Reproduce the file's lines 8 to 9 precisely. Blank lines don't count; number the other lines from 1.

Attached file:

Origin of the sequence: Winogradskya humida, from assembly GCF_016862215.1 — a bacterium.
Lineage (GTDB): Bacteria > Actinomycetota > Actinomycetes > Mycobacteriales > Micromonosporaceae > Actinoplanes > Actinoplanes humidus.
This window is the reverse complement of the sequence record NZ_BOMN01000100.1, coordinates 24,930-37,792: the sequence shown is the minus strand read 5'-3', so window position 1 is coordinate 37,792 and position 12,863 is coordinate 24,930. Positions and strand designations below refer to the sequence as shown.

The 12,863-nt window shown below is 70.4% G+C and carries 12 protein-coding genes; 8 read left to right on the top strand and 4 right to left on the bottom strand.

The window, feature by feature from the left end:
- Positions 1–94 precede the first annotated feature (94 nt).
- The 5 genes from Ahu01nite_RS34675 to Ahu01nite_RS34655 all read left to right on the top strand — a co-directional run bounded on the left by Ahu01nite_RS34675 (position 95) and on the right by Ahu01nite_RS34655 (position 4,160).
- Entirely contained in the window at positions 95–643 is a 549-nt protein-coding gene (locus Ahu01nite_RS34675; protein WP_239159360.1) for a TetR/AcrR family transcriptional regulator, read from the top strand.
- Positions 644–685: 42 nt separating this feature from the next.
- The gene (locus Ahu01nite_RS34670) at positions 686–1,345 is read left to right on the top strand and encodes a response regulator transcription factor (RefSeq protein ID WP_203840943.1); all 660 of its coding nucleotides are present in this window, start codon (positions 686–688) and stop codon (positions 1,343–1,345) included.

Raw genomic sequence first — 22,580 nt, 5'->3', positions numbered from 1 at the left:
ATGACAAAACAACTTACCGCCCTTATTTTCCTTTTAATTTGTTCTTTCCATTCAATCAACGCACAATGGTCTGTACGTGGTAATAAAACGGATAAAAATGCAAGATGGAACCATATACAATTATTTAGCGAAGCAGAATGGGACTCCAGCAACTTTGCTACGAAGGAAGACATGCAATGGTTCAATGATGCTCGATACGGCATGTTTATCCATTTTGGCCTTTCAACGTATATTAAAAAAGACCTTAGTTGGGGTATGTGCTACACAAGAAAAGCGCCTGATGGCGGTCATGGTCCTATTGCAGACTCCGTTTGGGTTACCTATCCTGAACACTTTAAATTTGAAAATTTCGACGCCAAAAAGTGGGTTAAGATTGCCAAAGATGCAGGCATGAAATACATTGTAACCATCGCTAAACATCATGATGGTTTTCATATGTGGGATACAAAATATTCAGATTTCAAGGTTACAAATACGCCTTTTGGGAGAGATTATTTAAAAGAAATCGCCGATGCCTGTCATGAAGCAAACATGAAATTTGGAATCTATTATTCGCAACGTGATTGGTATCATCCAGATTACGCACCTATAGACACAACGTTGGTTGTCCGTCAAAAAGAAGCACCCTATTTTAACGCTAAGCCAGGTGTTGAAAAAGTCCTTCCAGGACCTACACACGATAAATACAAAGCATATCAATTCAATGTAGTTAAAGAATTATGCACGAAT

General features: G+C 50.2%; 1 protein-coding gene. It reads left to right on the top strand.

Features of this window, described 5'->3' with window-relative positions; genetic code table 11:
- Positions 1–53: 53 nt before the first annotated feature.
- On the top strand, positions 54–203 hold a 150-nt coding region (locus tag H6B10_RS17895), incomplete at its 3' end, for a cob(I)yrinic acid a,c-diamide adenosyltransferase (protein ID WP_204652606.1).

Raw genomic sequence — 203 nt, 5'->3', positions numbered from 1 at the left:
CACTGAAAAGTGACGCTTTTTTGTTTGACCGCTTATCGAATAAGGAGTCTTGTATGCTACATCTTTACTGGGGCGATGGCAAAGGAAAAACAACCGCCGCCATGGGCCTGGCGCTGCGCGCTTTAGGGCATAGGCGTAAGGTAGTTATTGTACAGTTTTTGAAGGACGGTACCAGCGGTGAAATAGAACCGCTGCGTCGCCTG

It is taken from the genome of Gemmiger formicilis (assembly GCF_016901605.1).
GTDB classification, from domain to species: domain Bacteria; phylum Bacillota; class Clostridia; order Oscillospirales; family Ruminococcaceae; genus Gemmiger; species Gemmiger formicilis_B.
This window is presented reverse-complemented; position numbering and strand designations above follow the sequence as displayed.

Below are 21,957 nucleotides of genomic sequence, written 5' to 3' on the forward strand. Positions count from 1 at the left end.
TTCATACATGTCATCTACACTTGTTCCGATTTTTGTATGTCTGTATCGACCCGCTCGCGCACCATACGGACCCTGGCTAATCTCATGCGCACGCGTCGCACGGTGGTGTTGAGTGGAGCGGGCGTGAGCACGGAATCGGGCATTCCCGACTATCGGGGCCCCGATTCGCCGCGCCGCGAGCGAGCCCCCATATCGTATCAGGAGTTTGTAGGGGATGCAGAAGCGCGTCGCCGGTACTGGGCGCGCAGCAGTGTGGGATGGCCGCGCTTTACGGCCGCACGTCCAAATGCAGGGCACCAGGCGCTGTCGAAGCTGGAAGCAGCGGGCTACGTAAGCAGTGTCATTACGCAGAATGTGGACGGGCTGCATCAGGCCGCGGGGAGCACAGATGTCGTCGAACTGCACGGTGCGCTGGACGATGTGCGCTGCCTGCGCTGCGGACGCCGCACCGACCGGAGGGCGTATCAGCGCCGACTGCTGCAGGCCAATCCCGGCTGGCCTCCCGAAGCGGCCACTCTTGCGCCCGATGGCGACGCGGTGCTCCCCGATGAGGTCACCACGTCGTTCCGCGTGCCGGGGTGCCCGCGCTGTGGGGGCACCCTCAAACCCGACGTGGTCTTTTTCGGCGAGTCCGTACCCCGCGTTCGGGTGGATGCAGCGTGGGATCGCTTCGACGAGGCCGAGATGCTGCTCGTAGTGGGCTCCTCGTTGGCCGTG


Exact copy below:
- Entirely contained in the window at positions 95–643 is a 549-nt protein-coding gene (locus Ahu01nite_RS34675; protein WP_239159360.1) for a TetR/AcrR family transcriptional regulator, read from the top strand.
- Positions 644–685: 42 nt separating this feature from the next.